The variation this year on one of the oldest and most iconic fashion trends takes you on a nautical yacht ride through the French Riviera with designers such as YSL designer Stefano Pilati and others turning out a-jet-setter vibe adding embellishments of gold buttons, sailor jackets, anchor motif detailing, and defined collars to their collections.

This ready to wear look was first brought to us by the magnificently talented Coco Chanel in the 1930s inspired by her love affair with the Duke of Westminster, Hugh Richard Arthur Grosvenor, who was a renowned yachting enthusiast.  Chanel began dressing similar to the sailors by wearing side-legged sailor pants, striped boat neck sweaters and flat boating shoes making the look her own.

Other fashion icons following in her footsteps include the likes of Audrey Hepburn, Katherine Hepburn and Jackie Kennedy Onassis popularising the preppy nautical look between the rich and wealthy.

The key to joining the nautical trend without going overboard is by keeping it simple. That means wearing only one nautical themed piece at a time. Take inspiration from Coco Chanel and stick to a simple colour palette of monochrome or blue and white.

Add nautical-inspired splashes of colour using red and yellow with skinny jeans or solid coloured shorts will add a feminine, nautical touch to your outfits making you look boat ready.

This classic trend will never go out of style, so keep these ideas in mind each year for that perfect classic summer look.

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Be daring and introduce colour combos to your style!

It is no surprise that colour is one of the more important elements of fashion as it is the first thing we notice when shopping for a garment. We look for colour first, then fabric, silhouette, and finally detailing.

This spring/summer 2011 colour trends are absolutely going to be the first thing you notice on your next shopping trip with the boldest and loudest being the eye-catching colour blocking trend which has been seen sprawled all over the runways in many spring/summer collections.

Taking inspiration from the early 70s, this trend offers a vast variety of unusual combinations and variations of hues with wake you up colours of orange with purple, fuchsia with pink, blood orange with shocking reds and turquoise with royal blue.
To get the colour block effect, you will need to buy solid colour pieces that can be mixed and matched creating an outfit which combines the use of two or more blocks of colour in an ensemble ensuring that paired colours from the same family are kept together, e.g. warm tones such as orange and reds.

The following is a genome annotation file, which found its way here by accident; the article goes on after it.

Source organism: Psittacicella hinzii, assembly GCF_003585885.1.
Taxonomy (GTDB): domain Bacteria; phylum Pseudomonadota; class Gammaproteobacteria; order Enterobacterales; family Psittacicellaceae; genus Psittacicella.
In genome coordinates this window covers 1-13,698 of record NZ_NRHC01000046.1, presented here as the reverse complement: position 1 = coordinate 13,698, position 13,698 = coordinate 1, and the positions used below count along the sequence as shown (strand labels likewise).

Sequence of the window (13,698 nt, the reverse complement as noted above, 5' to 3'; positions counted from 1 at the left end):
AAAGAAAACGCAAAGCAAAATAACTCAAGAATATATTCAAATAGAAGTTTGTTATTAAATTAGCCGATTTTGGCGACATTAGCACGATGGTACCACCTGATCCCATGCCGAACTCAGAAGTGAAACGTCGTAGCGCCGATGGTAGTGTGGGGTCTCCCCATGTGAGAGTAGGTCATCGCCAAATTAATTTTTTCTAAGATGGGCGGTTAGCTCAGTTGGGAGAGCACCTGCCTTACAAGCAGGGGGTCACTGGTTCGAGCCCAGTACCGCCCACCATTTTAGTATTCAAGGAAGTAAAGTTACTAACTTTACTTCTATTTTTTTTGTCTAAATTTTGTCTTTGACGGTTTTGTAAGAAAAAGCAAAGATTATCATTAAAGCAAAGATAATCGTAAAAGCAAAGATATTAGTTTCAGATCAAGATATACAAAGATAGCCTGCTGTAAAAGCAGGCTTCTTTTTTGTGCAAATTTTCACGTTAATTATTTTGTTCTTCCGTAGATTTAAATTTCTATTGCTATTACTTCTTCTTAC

Piet Mondrian (1987-1944) is an excellent reference for this colour blocking design using flat hard-edged squares and rectangles using primary colours, creating exciting spatial and optical relationships.  His work is a lesson in how colours and shapes create movement simply through their contrast and relationship to each other.

 As colours deceive the eye, proportions in a garment can be dramatically affected by colour, so be sure to wear the right colours for your body shape as colours react with each other and to each other.    For example, objects, shapes and areas of the same size can actually appear different in size if they are coloured differently.  Dark, cool and dull colours make objects appear smaller than the same objects in warm, light or bright colours. If a dress is cut in bright red or black, the black version would be more slimming than red.

Colours can also convey a sense of visual weight. Warm, dark and bright colours tend to look dense or heavy, and cool, light and dull colours are visually lighter in weight. This should be considered in relation to the time of day you will be wearing a certain colour, and for what function.
In the case of a two-colour dress, visual weight will need to be considered where the bodice is one colour and the skirt another. If the colours were, for example, purple and white, the skirt would be better in purple and the top in white, because the garment will have better balance with the “heavier” purple on the bottom half and the “lighter” white on the top.
Colour blocking can also be seen in bags, shoes and jewellery, so make sure to wear a basic mono toned dress or something sublet when you’re colour blocking with these accessories.
 

There are many variations of this trend including the unusual combination of orange and purple by Diane von Furstenberg as worn by Jessica Alba at the CFDAs.  Other designers bursting at the seams with this inspiring trend are Gucci, Marc Jacobs and Aquilano Rimondi.

 

Alex Perry’s launch of his “Cuban Princess” Spring/Summer 2011 collection (http://goodgollymissholley.com/2011/03/17/alex-perry-springsummer-collection-%e2%80%9ccuban-princess%e2%80%9d-lmff/) also displayed the “Perry girls” in an array of spicy and exotic blocked colours including paprika, blood orange, pepper and Caribbean aqua gowns.

Coco Chanel once said that “The best colour in the world is the one that looks good on you”, so play around with the colours to ensure that you pick the best colours suited to your skin tone.  If bright hue colours are not your cup of tea, then there are also a large selection of colour blocked clothes and accessories in neutral, muted tones.